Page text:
The FIFA World Cup circus is about to begin in brazil. And while millions are earned in match after match, we can turn our eyes away from the spectacle, even if momentarily, to see some of what has made it all possible and what sustains it.
The cost of the event will be between 20 to 30 billion Euros. For the 12 stadiums alone, almost 3 billion Euros will be spent, 98% of which will be covered by public money. In addition, massive infrastructure investments (airports, trains, roads, housing) parallel the construction of sports facilities. Much of the latter will of course never be used by most of the county’s people, as they are well beyond their means. And as for the games themselves, as live events, they are spectacles for the rich.
The beneficiaries of all of this manna begins with FIFA itself: tax benefits from the brazilian state amount to 323 million Euros, corporate sponsorship totaling almost 3 billion Euros, and some 900 commercial contracts.
The construction of stadiums and infrastructure feeds pharonic speculative investment, along with parallel corruption. The infrastructure needs of themselves further parallem speculation in property, real estate, tourism, the sex trade, and so on.
It is the poor and the working classes then then find themselves in the fevered storm of appropriation. Over a quarter of a million people have been evicted, displaced with little or no compensation, directly as a consequence of building dictated the world cup. Further parallel evictions have occurred, and will continue, as a result in the rise of property values in urban areas today occupied by squatters in brazil’s favelas. What work has resulted from the demand for labour has been precarious and intensely exploited, with labour legislation often ignored. And to assure that all remains peaceful among the wretched, whole neighbourhoods are militarised and placed under a virtual state of exception.
What will remain of all of this, after the event closes? More divided cities, class lines more violently traceable in the urban scape and architectural forms of cities pacified by armies masquerading as police.
The masters of this dispossession may feel assured behind their walls and barbed wire, armed guards, and sheltered worlds, but unlike Juvenal’s Romans, panis et circenses has done little to pacify many who today openly contest the World Cup. With the resonances of Brazil’s 2013 winter of rebellion, protests and struggles against the Cup have been constant, determined and courageous. (If polls are to be believed, more than half of the country is opposed to the Cup, and this in a country supposedly football mad). And they promise to continue throughout the event.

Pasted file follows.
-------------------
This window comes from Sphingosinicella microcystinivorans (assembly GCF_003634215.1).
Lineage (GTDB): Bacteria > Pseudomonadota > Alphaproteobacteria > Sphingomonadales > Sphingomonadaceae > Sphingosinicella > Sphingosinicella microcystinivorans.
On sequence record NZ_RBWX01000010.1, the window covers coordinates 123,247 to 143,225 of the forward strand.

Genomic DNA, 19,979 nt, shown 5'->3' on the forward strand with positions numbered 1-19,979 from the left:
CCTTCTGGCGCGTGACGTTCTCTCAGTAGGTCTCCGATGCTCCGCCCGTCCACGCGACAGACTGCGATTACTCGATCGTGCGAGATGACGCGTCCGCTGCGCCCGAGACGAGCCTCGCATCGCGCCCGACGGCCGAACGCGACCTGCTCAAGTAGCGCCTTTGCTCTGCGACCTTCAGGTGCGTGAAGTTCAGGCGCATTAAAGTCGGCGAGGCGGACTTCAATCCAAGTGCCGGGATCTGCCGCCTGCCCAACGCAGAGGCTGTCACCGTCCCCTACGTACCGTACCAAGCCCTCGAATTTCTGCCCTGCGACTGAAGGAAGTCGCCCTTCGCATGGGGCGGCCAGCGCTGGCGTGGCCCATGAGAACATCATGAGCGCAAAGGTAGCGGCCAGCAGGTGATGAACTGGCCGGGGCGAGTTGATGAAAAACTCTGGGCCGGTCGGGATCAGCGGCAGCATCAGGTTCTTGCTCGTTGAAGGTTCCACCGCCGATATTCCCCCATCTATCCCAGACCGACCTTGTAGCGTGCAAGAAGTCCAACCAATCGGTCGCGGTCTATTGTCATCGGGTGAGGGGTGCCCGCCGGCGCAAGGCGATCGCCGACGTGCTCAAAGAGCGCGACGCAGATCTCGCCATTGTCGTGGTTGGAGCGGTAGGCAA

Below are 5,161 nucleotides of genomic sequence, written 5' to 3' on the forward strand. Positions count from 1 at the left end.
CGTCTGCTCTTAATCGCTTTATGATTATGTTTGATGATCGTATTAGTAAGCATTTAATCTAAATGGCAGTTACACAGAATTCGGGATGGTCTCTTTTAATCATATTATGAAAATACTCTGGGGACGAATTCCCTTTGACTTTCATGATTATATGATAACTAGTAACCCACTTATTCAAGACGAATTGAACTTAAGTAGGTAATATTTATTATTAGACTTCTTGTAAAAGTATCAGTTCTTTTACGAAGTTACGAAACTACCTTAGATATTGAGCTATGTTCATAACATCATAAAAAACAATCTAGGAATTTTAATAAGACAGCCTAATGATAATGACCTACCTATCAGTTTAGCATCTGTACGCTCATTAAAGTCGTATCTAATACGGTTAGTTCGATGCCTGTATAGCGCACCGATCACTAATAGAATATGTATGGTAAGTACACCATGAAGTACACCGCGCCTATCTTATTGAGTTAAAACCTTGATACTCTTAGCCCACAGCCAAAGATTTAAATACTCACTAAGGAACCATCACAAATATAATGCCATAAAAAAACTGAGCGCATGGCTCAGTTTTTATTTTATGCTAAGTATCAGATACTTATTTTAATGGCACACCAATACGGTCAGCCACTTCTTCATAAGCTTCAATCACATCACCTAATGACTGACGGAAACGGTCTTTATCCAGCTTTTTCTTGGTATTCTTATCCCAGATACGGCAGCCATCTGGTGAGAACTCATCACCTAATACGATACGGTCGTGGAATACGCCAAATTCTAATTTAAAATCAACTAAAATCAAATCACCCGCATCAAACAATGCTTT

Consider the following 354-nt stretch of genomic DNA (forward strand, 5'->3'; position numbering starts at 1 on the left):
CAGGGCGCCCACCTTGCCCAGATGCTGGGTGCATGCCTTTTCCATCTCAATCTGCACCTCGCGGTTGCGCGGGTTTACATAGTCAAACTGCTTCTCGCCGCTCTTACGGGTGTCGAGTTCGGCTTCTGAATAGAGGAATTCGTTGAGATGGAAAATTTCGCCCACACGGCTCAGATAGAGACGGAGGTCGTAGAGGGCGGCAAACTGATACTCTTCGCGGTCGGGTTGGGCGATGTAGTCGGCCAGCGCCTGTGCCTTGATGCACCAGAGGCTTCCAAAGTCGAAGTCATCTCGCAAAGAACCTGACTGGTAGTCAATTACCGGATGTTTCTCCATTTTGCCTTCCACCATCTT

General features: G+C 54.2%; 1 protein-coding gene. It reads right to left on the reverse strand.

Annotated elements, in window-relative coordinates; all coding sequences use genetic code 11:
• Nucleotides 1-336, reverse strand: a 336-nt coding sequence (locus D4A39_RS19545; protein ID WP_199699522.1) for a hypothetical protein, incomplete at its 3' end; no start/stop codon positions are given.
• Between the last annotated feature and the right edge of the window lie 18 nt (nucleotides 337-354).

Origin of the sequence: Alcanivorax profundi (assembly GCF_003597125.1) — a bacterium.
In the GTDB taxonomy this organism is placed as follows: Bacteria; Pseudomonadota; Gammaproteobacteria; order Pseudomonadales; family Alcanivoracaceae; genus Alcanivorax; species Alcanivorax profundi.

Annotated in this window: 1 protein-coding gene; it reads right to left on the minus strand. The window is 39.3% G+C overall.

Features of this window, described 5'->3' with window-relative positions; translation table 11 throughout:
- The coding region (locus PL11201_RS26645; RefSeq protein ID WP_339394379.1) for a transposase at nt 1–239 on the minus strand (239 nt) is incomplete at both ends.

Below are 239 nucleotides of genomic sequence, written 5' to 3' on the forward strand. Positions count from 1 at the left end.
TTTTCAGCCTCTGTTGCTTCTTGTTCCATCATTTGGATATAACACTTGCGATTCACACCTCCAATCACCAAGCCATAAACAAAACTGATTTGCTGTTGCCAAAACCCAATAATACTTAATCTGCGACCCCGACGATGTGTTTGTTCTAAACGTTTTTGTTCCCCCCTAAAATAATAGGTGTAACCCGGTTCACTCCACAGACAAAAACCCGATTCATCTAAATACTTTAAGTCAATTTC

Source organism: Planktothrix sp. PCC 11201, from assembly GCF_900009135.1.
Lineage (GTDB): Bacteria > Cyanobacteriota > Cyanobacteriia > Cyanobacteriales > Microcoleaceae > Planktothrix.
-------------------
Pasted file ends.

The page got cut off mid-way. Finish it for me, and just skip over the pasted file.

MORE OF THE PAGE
A rebellious consciousness seems to have taken root: from city assemblies, to collectives of the unemployed, the homeless, the landless, the evicted, networks form, resistance is offered, and new political possibilities emerge. The country’s president, Dilma Rousseff recently asked brazilians to be, during the Cup, “joyous and civil” …
What follows is a partial translation of an article by Isabella Gonçalves Miranda of the Comité Popular dos Atingidos pela Copa, part of a larger national network of popular assemblies organised in opposition to the World Cup. (See: Portal Popular da Copa)
The Cup of Cups or the Cup of the Troops?
The World Cup and the Olympics are the most important and lucrative mega events of global capitalism. In the context of their preparation, the city as privatised and the public policies which sustain it, and which the Brazilian left has historically opposed, are radicalised. In Brazil, the preparation of this event destructed the lives of more than 250,000 Brazilians, whose rights were violated: communities evicted, favelas militarised, workers displaced and injured, children and adolescents threatened by sexual exploitation, public protest violently repressed, demonstrators criminalised …
The climate of exception generated by mega events runs roughshod over democratic procedures in the construction of cities, with the weakening of national, state and local legislation and the promulgation of instruments of exception. In addition, retrograde laws are re-activated, such as the law of national Security, and new kinds of penalties are created to punish those who dream of contesting the realisation of the World Cup. Democracy is trivialised to increase the possibilities of re-configuring cities according to private interests.
The World Cup has created a city of exception, an exception that deepens the basic rule of government in the country: a military democracy marked by strong social inequalities “managed” by a political consensus that seeks to please, simultaneously, the worker and boss, farm worker and land owner, speculator and occupier.
It is important to understand that the World Cup and the Olympics are not isolated events; they constitute a model of capitalist development that has become ever more pronounced in the country during the last decades of economic growth and which violates the rights and dignity of communities, in many cases annihilating their forms and conditions of life. In this sense, the building of dams, large scale urban change and mega events, the World Cup and the Olympics, are all sides of the same coin.